When it comes to correlations, it is incorrect to say that two variables are not correlated. This is because variables will always have some degree of correlation (unless they have a perfect correlation of zero). Rather, what should be said is that the variables are weakly or strongly correlated. Additionally, one can also describe a correlation as statistically significant or insignificant. Now that we know what a correlation is, I will not look at the correlation between Bitcoin and the S&P 500.
Bitcoin and the S&P 500
Now that we know two variables (such as, the Bitcoin and S&P 500 daily closing price) always have some degree of correlation, we know that Bitcoin and traditional markets or stocks do too. The question then shifts away from "are they correlated or are they not correlated" to "is that correlation weak, strong, significant, or insignificant and what interpretations can be made with that information?"
Below, I plotted the correlation between Bitcoin and S&P 500 daily closing price across each month for a year. I also tested each monthly correlation for its significance level (two images down).
Bitcoin and S&P 500 monthly correlation chart.
The current month of May 2020 is only based on 10 data points. It is too early to tell if Bitcoin and S&P 500 are correlated for this month. It would be ideal to wait until the end of May to determine the result. However, the preliminary result suggests that the relation is very weak and insignificant, r(9) = .017, p = .963. I understand why Twitter was blowing up on the "no correlation" news given this result. Also, notice how the trend is going down for both monthly correlations and the 3-month moving average. I would wait until the end of May before describing Bitcoin and the S&P 500 as very weakly correlated for the month. See image below for each month's significance level.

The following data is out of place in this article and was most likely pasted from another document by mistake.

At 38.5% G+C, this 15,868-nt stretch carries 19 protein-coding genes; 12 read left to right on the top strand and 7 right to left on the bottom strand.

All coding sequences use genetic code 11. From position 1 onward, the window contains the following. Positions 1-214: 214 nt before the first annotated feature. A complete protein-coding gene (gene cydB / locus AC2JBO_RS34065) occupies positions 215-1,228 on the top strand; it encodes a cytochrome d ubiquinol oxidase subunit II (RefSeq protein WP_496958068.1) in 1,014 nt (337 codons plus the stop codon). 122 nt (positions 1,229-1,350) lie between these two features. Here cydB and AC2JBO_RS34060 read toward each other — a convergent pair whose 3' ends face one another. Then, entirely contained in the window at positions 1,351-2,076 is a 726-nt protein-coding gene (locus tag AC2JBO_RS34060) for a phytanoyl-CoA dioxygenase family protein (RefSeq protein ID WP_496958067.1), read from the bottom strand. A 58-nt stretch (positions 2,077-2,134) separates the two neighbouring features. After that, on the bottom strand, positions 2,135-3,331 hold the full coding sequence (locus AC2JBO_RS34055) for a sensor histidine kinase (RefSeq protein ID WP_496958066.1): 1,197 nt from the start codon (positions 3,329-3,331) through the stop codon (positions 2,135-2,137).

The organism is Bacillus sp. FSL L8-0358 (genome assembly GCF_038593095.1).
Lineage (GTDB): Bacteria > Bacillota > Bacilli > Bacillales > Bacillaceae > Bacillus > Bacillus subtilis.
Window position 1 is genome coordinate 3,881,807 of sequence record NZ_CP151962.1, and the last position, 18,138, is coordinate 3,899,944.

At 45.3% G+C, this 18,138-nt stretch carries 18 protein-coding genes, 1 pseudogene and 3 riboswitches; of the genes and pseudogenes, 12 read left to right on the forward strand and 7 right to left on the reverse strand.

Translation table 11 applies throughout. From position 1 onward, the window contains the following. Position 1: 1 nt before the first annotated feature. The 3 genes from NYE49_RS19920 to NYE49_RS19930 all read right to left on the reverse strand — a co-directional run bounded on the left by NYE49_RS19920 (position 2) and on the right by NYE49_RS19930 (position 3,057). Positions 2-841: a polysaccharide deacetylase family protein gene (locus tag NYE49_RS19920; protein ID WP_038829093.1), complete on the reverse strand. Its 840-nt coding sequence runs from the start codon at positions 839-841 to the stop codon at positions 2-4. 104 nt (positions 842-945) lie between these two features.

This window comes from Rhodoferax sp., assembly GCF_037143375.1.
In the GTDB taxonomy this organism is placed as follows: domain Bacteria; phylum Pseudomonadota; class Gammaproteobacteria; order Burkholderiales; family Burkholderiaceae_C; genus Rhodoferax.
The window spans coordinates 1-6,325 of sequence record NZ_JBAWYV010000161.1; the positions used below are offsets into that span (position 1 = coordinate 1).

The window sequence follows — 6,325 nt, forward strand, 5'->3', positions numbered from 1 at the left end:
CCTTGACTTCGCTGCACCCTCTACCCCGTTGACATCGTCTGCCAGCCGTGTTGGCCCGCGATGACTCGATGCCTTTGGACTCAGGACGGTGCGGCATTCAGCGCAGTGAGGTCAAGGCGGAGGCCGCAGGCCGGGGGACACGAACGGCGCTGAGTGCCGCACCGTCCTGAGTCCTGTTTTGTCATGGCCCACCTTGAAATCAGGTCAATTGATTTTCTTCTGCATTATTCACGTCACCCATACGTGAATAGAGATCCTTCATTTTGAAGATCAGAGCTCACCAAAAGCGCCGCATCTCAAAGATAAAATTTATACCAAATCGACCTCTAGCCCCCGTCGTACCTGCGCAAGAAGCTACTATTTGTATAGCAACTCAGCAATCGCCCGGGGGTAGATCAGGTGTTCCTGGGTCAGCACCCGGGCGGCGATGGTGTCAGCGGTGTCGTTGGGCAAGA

Monthly correlations and significance.
Out of the last twelve months (not including this May), 50% of the correlations have been significant. All the correlations that were significant were at least in the |.6|'s, while all those that were insignificant were below the |.4|'s (I am using absolute values here).